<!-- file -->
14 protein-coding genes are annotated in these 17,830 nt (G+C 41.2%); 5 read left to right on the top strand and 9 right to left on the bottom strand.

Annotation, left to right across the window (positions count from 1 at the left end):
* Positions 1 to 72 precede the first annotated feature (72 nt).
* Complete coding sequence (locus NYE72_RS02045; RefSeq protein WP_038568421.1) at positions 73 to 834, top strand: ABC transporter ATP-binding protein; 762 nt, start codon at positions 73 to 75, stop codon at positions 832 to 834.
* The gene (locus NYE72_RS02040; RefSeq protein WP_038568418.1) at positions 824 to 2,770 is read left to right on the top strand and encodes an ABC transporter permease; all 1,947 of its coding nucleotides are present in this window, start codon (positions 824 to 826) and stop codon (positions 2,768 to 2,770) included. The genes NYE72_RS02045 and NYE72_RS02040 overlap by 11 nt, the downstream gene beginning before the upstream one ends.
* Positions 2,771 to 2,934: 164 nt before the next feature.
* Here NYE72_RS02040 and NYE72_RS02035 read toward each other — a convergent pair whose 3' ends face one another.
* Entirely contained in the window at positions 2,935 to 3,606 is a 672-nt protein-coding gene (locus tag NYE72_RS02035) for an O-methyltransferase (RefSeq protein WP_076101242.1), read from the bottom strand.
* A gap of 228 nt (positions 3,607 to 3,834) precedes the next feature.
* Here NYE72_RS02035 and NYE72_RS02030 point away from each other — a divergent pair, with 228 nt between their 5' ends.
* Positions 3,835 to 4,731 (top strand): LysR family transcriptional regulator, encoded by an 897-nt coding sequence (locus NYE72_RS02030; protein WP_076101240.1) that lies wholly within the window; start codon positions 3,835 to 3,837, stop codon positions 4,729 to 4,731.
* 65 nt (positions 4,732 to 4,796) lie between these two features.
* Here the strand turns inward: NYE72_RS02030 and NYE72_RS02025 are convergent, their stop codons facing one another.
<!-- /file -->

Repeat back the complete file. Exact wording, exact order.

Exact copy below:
14 protein-coding genes are annotated in these 17,830 nt (G+C 41.2%); 5 read left to right on the top strand and 9 right to left on the bottom strand.

Annotation, left to right across the window (positions count from 1 at the left end):
* Positions 1 to 72 precede the first annotated feature (72 nt).
* Complete coding sequence (locus NYE72_RS02045; RefSeq protein WP_038568421.1) at positions 73 to 834, top strand: ABC transporter ATP-binding protein; 762 nt, start codon at positions 73 to 75, stop codon at positions 832 to 834.
* The gene (locus NYE72_RS02040; RefSeq protein WP_038568418.1) at positions 824 to 2,770 is read left to right on the top strand and encodes an ABC transporter permease; all 1,947 of its coding nucleotides are present in this window, start codon (positions 824 to 826) and stop codon (positions 2,768 to 2,770) included. The genes NYE72_RS02045 and NYE72_RS02040 overlap by 11 nt, the downstream gene beginning before the upstream one ends.
* Positions 2,771 to 2,934: 164 nt before the next feature.
* Here NYE72_RS02040 and NYE72_RS02035 read toward each other — a convergent pair whose 3' ends face one another.
* Entirely contained in the window at positions 2,935 to 3,606 is a 672-nt protein-coding gene (locus tag NYE72_RS02035) for an O-methyltransferase (RefSeq protein WP_076101242.1), read from the bottom strand.
* A gap of 228 nt (positions 3,607 to 3,834) precedes the next feature.
* Here NYE72_RS02035 and NYE72_RS02030 point away from each other — a divergent pair, with 228 nt between their 5' ends.
* Positions 3,835 to 4,731 (top strand): LysR family transcriptional regulator, encoded by an 897-nt coding sequence (locus NYE72_RS02030; protein WP_076101240.1) that lies wholly within the window; start codon positions 3,835 to 3,837, stop codon positions 4,729 to 4,731.
* 65 nt (positions 4,732 to 4,796) lie between these two features.
* Here the strand turns inward: NYE72_RS02030 and NYE72_RS02025 are convergent, their stop codons facing one another.